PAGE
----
Tag Archives: Viola Davis
Some of us just yawned and obsessed over the ticking of the clock during our far-too-long commencement speeches. Whatever maniac decided that so-and-so's wife's something or other who didn’t even graduate is equipped to send students off with a 30-minute diatribe on themselves is sorely mistaken. Just dole out the degrees already and call a day a day, right, kids? Unless ...
You know, every so often schools are able to wrangle in someone actually interesting to deliver a few notes of wisdom — some more often than others (cough Harvard cough). Even better, once in a while they're our very shiniest movie stars who make lots of funnies and deliver all the feels and suddenly the speeches don't seem so bad. Get More »
Maggie Gyllenhaal is a lot of things: A-list actress, Hollywood royalty, social activist … the list goes on and on. However, above anything else, Gyllenhaal is a mother. Ironically, it's her experience as a real-life mom that made her want to play the lead in "Won't Back Down" — which would also require her to spend more time away from her daughter. Get More »
The first trailer for "Won't Back Down," a film co-written and directed by Daniel Barnz ("Beastly," "Phoebe in Wonderland") has dropped, featuring its strong cast of Maggie Gyllenhaal, the unconquerable Viola Davis, Ving Rhames and Academy Award-winner Holly Hunter.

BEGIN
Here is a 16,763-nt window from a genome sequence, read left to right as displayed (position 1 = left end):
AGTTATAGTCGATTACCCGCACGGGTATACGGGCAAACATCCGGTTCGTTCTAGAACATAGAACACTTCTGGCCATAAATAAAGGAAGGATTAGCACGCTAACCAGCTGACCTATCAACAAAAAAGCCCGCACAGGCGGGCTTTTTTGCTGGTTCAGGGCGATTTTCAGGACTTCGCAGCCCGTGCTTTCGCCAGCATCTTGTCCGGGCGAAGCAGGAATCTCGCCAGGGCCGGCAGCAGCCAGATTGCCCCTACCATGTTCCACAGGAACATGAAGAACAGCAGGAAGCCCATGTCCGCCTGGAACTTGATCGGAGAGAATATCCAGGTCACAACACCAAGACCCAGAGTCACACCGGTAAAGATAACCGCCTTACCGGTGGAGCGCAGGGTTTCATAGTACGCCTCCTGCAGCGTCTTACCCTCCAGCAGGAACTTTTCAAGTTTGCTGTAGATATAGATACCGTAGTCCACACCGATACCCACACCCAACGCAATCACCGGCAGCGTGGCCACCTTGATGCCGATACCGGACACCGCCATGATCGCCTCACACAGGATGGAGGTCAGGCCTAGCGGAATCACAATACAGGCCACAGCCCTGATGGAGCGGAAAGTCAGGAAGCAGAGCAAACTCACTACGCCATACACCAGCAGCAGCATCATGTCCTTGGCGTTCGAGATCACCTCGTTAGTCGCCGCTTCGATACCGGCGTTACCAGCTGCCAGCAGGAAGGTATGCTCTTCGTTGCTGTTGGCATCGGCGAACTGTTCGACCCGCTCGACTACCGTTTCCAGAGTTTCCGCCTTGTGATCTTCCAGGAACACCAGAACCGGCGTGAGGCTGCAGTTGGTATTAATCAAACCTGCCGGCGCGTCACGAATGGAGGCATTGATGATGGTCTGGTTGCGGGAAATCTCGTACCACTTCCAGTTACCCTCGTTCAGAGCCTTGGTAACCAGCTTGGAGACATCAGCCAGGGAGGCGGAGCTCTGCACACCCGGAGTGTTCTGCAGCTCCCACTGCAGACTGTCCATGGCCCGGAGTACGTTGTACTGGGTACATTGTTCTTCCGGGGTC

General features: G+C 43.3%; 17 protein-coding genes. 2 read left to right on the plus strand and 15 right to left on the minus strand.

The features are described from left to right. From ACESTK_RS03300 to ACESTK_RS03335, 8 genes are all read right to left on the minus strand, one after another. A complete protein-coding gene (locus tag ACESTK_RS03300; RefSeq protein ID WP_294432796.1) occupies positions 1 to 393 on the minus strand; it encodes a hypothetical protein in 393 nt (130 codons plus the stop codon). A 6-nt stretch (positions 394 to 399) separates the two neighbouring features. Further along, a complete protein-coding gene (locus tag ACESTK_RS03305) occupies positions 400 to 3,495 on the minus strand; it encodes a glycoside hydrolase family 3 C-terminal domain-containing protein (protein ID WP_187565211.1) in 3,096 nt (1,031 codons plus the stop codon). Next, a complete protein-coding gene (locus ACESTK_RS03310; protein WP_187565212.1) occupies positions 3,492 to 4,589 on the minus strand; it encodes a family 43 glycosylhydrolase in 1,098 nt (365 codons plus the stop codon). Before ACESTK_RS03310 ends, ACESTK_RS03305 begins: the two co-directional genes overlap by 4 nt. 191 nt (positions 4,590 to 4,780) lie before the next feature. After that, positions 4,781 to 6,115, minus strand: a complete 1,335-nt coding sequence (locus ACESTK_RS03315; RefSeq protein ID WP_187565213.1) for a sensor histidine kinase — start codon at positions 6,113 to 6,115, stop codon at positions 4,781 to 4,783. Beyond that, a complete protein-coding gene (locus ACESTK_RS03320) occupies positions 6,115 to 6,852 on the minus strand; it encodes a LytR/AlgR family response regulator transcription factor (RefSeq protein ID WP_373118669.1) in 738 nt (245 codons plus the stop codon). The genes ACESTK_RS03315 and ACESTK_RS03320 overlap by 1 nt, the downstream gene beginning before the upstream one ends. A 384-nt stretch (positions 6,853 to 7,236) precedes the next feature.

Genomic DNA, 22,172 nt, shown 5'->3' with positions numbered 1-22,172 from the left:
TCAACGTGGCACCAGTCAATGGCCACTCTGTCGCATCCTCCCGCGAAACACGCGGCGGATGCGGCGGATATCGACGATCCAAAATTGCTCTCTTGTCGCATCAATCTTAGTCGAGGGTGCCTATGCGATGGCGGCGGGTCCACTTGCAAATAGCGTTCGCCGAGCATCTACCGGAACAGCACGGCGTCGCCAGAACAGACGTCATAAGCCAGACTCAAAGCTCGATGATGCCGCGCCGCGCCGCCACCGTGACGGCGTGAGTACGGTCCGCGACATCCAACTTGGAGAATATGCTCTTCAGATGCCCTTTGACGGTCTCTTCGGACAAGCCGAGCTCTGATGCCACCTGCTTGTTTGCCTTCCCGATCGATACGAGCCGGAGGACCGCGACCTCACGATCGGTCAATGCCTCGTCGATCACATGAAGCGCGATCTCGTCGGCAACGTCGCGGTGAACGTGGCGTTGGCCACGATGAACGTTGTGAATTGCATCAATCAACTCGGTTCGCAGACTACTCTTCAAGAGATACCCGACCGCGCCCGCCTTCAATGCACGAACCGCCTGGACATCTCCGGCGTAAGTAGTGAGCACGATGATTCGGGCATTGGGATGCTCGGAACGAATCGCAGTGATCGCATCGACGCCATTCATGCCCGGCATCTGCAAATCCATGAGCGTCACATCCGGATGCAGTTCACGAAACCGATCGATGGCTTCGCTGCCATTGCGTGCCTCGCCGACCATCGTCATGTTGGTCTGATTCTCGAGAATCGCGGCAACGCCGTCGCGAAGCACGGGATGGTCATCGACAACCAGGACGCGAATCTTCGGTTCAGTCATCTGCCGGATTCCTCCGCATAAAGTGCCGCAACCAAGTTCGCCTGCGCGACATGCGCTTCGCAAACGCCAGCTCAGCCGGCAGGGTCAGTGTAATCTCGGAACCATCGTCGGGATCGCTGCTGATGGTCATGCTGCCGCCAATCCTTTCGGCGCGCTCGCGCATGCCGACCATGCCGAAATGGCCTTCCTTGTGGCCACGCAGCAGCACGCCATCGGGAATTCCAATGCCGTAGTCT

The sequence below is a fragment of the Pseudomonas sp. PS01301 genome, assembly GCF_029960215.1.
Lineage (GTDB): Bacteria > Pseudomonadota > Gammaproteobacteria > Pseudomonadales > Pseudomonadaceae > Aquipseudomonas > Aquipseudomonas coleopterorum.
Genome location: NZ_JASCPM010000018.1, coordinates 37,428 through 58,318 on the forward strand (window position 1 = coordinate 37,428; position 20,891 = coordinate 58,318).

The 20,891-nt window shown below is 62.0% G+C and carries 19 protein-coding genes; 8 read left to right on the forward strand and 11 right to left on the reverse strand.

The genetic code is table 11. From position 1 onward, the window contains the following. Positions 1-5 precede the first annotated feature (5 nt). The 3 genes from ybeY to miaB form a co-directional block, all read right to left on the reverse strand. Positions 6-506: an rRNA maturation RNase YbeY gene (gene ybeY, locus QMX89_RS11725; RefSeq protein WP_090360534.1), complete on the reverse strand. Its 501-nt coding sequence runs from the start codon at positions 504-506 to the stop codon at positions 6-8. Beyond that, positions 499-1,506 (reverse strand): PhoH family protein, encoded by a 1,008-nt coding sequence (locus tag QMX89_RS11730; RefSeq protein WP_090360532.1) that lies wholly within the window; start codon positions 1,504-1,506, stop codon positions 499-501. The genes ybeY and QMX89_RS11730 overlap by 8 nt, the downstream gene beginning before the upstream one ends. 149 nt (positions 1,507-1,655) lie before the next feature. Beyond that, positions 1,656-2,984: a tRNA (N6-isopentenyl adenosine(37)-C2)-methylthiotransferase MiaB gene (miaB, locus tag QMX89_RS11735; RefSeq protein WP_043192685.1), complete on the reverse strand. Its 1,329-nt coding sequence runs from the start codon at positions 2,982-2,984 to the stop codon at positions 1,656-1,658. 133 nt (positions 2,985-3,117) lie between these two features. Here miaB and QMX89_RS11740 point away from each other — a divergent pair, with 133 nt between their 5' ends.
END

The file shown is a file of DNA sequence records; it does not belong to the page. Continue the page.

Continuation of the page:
The flick tells a very consumable (and tear-jerking) story of parents and teachers aligning to step up and make a change in their kids' under-performing school. Get More »
Viola Davis is never one to back down from a crusade.
The Oscar-nominated star of "The Help" will be trading the uneasy domestic politics of the South for the uneasy domestic politics of the White House itself as she's signed on to headline a biography film about political pioneer Barbara Jordan, according to Variety.
The currently untitled film will be based on Mary Beth Rogers' biography, "Barbara Jordan: American Hero," which traces Jordan's rise from a poor Houston neighborhood to an influential member of Congress. Jordan made headlines in 1966 as the first African-American woman to be elected to the Texas senate and in 1972 became the first African-American woman from the South elected to the U.S. House of Representatives. Get More »
Hollywood's biggest night is finally here, bringing with it life-changing moments, tear-filled speeches and, of course, heart-pounding fashions. But in a sea of the world's most beautiful people, clad in the world's most breathtaking gowns, how does a girl stand out?
This year the answer is simple: drama, drama, oh, and a little more drama. This was not the time for black. This was not the time to play it safe. This was the time to dress like it's the Oscars. Because it is the Oscars. (Just in case you forgot.)
From glittering sequins and plunging necklines, to vibrant colors and even some sizzling white, Tinseltown's golden girls brought out the big guns to remind us just what makes movie-land grand. And while not everyone can take home that coveted little bald man (sigh), one fact is certain: every single lady who nabbed a spot on this best-dressed list is a clear winner in our eyes.